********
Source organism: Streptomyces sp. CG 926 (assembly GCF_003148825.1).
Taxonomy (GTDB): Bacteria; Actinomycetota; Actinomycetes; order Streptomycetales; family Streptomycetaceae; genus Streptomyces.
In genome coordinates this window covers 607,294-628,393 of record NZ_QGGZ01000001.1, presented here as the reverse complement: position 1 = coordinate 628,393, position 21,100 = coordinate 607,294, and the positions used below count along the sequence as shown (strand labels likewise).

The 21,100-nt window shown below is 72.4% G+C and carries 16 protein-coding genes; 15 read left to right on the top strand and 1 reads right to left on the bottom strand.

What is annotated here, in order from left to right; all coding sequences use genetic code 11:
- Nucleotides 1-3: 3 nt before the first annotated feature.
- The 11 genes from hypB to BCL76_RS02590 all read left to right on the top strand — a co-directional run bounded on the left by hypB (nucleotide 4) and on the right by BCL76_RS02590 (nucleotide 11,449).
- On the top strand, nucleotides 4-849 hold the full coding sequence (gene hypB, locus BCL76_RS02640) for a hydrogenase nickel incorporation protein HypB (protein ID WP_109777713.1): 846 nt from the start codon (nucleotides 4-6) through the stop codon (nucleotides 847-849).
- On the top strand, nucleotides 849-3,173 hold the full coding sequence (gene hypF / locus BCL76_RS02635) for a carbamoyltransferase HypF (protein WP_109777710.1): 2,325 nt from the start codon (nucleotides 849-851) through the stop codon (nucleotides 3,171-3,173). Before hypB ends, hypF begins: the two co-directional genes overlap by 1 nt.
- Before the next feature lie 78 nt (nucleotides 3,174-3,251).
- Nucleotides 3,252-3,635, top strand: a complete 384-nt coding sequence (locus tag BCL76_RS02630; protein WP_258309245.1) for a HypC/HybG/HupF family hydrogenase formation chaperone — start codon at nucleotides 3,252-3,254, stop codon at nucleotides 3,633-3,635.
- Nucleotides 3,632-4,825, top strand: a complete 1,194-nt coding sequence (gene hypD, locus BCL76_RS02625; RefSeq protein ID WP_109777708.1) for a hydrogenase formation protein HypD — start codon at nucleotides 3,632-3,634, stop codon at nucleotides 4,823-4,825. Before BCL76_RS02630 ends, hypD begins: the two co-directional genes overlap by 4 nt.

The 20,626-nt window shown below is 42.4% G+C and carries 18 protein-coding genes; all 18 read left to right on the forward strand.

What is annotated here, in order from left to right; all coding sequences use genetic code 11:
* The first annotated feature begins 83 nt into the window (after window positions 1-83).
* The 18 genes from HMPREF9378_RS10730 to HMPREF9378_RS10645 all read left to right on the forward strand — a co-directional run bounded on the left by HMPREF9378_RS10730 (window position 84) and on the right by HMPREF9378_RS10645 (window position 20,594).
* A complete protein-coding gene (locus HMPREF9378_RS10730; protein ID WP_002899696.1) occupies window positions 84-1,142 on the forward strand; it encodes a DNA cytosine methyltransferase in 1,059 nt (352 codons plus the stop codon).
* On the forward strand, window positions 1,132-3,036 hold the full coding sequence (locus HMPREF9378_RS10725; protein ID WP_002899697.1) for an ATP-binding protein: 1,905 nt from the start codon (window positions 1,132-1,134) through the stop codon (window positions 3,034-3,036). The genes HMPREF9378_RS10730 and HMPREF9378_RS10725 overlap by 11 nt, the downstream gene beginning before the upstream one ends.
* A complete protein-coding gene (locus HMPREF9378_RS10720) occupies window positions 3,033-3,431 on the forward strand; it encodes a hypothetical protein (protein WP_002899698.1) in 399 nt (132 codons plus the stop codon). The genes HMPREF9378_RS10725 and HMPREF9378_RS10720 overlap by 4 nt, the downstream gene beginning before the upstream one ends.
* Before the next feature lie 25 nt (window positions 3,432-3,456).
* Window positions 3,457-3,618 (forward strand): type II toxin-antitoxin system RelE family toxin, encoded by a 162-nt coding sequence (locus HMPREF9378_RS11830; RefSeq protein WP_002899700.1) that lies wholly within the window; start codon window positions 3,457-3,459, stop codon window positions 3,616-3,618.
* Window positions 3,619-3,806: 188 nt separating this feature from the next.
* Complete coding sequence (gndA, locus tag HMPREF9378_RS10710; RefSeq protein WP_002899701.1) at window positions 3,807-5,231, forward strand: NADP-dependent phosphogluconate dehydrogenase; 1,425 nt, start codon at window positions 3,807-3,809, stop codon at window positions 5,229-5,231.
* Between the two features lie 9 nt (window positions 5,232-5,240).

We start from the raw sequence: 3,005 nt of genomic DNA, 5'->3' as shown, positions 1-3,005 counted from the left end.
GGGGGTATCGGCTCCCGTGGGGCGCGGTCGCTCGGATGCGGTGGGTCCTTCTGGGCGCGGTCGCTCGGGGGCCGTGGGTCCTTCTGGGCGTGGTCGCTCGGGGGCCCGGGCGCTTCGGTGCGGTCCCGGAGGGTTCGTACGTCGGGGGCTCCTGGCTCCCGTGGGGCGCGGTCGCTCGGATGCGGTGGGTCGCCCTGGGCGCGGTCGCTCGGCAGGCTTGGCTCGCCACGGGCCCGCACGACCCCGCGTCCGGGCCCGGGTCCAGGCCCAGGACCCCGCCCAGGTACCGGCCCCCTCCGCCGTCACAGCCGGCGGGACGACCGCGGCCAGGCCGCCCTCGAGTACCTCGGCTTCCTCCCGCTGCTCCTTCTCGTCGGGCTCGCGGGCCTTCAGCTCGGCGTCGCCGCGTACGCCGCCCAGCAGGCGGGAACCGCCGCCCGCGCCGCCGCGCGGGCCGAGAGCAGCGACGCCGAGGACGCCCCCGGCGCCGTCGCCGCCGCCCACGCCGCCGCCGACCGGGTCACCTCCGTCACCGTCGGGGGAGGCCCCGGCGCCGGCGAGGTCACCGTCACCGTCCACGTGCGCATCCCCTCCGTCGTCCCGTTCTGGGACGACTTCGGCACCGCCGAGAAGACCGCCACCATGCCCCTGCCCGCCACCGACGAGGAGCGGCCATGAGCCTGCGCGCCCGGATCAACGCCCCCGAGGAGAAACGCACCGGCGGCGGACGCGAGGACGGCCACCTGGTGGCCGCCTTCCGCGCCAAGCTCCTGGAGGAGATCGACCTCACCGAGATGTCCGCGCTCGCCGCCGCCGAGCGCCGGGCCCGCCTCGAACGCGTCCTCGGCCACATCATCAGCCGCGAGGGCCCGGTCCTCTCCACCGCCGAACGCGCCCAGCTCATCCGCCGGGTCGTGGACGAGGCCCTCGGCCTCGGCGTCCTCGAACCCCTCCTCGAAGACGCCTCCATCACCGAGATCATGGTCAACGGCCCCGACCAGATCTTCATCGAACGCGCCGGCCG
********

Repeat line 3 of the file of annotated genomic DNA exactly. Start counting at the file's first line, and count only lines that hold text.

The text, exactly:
In genome coordinates this window covers 607,294-628,393 of record NZ_QGGZ01000001.1, presented here as the reverse complement: position 1 = coordinate 628,393, position 21,100 = coordinate 607,294, and the positions used below count along the sequence as shown (strand labels likewise).